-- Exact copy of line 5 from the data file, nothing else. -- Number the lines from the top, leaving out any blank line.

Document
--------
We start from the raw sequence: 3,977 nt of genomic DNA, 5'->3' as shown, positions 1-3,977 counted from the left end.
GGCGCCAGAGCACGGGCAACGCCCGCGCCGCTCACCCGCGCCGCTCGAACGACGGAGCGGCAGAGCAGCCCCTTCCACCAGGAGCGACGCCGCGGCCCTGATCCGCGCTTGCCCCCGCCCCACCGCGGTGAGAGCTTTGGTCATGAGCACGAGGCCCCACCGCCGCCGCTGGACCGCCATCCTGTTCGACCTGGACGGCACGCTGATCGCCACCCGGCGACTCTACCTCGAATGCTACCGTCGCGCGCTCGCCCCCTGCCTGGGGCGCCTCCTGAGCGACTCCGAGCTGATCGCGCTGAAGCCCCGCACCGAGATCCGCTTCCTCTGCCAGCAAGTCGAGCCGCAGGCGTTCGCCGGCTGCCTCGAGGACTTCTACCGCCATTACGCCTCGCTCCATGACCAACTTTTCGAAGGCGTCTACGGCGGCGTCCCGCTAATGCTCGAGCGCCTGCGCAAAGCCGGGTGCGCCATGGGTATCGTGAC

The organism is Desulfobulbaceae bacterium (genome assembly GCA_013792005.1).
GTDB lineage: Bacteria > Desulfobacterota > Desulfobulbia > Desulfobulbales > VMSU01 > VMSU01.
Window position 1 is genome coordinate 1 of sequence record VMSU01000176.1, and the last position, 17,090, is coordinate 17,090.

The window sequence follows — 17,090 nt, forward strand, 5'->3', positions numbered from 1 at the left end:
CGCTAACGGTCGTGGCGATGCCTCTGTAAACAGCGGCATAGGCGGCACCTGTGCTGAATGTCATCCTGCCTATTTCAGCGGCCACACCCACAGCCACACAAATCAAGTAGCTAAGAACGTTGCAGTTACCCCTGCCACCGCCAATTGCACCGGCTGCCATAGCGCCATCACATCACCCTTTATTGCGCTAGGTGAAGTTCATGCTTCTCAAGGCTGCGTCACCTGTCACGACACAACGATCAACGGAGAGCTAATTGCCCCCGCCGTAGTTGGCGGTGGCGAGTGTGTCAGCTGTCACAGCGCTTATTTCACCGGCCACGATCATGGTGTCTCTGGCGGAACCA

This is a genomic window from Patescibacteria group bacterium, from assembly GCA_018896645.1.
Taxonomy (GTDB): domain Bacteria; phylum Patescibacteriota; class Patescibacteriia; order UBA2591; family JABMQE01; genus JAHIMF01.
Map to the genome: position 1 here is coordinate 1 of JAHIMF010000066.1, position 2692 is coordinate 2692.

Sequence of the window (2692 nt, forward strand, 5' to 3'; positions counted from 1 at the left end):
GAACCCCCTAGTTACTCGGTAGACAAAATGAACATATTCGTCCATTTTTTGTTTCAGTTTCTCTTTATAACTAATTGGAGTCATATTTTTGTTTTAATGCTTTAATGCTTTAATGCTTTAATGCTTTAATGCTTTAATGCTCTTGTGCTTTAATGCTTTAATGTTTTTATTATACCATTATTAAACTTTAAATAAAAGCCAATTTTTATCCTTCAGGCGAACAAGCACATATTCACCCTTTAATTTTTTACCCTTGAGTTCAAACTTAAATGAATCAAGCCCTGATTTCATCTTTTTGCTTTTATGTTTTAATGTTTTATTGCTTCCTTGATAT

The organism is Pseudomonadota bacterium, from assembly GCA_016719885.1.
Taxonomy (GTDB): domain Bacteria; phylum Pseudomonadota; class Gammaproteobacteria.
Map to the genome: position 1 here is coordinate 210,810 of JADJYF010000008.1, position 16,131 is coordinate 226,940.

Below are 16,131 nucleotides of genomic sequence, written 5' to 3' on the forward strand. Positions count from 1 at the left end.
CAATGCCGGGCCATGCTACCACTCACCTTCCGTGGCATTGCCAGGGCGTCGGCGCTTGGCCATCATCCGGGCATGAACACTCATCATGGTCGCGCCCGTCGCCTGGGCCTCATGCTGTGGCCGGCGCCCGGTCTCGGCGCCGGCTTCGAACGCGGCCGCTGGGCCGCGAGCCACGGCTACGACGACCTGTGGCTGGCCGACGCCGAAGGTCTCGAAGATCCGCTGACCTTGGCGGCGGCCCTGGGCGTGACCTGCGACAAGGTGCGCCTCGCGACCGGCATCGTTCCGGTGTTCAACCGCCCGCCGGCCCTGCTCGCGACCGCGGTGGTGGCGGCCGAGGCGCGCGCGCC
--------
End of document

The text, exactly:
Window position 1 is genome coordinate 1 of sequence record VMSU01000176.1, and the last position, 17,090, is coordinate 17,090.